Jeff Lane opened the Lane Motor Museum in October 2003 in Nashville, Tennessee using his private collection of approximately 80 cars to create a 501(c)3 non-profit museum that now houses 500+ cars. Passionate about cars from a young age, Jeff Lane restored his first car, a 1955 MG TF, as a teenager. The Lane Motor Museum is one of the few American museums specializing in European cars. The museum strives to keep all vehicles in working order, with some cars being fully restored, while others retain the patina of age.

The Lane Motor Museum is housed in a historic building in Nashville, the former Sunbeam bakery. With 133,000 ft², it was the largest bakery in the region at the time of its opening. Adapted for the needs of the museum, the building has retained many of its original features, high ceiling, natural light and a handcrafted brick and maple wood floor. The architectural style suits the age of the cars displayed. The ground floor has about 40,000 ft² of open space, ideal for exhibiting the collection.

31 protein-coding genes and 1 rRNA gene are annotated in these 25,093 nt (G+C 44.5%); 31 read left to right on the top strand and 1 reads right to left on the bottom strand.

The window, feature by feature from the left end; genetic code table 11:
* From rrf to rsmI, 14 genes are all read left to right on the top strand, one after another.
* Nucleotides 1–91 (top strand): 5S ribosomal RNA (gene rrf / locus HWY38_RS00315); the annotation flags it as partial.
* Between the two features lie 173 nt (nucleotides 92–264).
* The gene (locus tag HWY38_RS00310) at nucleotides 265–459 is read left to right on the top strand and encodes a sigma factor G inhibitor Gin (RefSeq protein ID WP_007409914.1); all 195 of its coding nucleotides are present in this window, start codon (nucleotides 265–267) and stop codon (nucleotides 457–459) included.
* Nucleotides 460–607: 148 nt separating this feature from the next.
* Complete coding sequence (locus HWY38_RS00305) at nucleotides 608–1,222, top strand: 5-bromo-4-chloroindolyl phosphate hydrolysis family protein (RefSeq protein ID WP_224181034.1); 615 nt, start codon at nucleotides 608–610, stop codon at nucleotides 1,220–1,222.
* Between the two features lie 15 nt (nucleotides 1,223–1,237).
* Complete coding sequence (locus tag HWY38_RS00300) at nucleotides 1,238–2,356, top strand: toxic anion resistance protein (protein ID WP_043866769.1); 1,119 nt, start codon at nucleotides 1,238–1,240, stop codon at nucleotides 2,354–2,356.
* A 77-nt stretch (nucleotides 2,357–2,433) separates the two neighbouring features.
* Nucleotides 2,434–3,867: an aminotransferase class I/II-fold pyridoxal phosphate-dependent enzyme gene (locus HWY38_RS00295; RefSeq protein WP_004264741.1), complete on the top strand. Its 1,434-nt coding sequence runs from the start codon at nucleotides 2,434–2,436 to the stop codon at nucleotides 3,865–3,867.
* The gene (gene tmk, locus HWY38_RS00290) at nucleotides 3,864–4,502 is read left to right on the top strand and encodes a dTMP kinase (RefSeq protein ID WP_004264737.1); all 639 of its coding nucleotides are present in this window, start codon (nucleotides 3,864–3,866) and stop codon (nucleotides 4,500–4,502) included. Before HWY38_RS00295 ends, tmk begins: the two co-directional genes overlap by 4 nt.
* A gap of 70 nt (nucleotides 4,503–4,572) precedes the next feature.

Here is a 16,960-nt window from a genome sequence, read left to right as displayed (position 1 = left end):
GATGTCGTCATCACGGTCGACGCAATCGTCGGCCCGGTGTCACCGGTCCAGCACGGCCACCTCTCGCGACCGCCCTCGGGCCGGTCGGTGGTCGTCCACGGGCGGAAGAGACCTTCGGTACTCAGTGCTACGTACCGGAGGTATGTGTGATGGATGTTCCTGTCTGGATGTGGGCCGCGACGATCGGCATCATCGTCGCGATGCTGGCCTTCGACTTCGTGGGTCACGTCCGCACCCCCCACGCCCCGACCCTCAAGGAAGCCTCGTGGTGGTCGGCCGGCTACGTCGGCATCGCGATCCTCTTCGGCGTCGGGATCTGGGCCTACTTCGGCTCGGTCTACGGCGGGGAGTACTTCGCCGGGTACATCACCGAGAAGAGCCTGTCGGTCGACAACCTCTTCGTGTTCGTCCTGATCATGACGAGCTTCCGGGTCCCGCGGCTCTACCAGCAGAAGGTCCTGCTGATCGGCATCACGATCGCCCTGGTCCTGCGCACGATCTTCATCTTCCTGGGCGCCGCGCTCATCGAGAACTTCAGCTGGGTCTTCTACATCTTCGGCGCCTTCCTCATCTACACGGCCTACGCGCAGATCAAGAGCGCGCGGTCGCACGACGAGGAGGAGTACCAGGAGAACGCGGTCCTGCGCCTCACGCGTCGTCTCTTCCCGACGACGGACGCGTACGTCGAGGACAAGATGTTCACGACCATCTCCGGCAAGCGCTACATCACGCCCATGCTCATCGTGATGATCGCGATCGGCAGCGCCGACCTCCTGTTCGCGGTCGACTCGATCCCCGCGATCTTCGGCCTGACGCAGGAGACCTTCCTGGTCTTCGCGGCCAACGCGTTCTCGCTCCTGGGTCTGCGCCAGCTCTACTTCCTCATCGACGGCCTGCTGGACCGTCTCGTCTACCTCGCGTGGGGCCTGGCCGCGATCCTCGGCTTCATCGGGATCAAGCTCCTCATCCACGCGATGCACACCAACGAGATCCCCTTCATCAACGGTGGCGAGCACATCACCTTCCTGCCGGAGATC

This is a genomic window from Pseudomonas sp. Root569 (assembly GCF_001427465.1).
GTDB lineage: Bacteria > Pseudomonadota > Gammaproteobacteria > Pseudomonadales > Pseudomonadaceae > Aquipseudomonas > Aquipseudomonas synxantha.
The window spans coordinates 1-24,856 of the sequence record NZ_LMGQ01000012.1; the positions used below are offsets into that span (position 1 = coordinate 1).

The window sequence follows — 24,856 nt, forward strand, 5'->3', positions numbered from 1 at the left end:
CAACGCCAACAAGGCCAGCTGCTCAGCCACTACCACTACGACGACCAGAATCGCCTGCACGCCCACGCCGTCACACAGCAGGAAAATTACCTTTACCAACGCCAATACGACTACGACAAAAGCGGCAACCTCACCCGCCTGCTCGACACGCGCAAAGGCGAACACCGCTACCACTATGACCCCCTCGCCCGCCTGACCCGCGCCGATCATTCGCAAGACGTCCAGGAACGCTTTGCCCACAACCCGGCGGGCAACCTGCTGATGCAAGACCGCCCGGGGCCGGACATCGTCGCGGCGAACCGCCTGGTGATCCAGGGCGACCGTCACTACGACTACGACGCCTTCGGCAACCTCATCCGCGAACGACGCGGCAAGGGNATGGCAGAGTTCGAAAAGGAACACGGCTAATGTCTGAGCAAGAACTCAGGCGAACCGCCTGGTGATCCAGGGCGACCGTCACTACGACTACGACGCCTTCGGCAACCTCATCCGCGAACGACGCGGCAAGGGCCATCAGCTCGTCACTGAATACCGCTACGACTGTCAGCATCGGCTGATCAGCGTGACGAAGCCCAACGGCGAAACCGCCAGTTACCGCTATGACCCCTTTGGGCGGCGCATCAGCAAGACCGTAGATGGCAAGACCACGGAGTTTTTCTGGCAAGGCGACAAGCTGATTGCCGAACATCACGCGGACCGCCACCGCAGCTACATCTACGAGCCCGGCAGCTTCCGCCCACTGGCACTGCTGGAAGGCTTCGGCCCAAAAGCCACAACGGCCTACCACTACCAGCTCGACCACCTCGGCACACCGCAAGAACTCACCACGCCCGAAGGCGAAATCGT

Cars at Lane Motor Museum

The Lane Motor Museum has a very large collection (more than 500 cars!), and exhibits about 150 according to thematic exhibitions that change every year. For 2024, the museum offers numerous exhibit themes:

C’est la Vie en 2 CV (until March 10, 2025) – The Citroën 2 CV, or “deux chevaux” (meaning “two horses”), is one of the most important automobiles in French automotive history. The project was born following a survey revealing in 1934 the potential of rural French people who still didn’t own a car. The TPV (Toute Petite Voiture – Very Small Car) project, carried out in the greatest secrecy, was designed to carry four people, 50 kg (110 lb) of goods and run at 50 km/h (30 mph), if necessary on muddy, unpaved roads, while consuming no more than 3 L/100 km (95 mpg imp; 80 mpg US). Interrupted by the war, the prototypes went into hiding, and the 2 CV was finally unveiled at the Paris Motor Show on October 7, 1948. Produced until 1990, the 2 CV became one of the most popular cars in France, with many variants. This exhibition explores the significant history of the 2 CV, the dynamic life of its production and its impact on French society.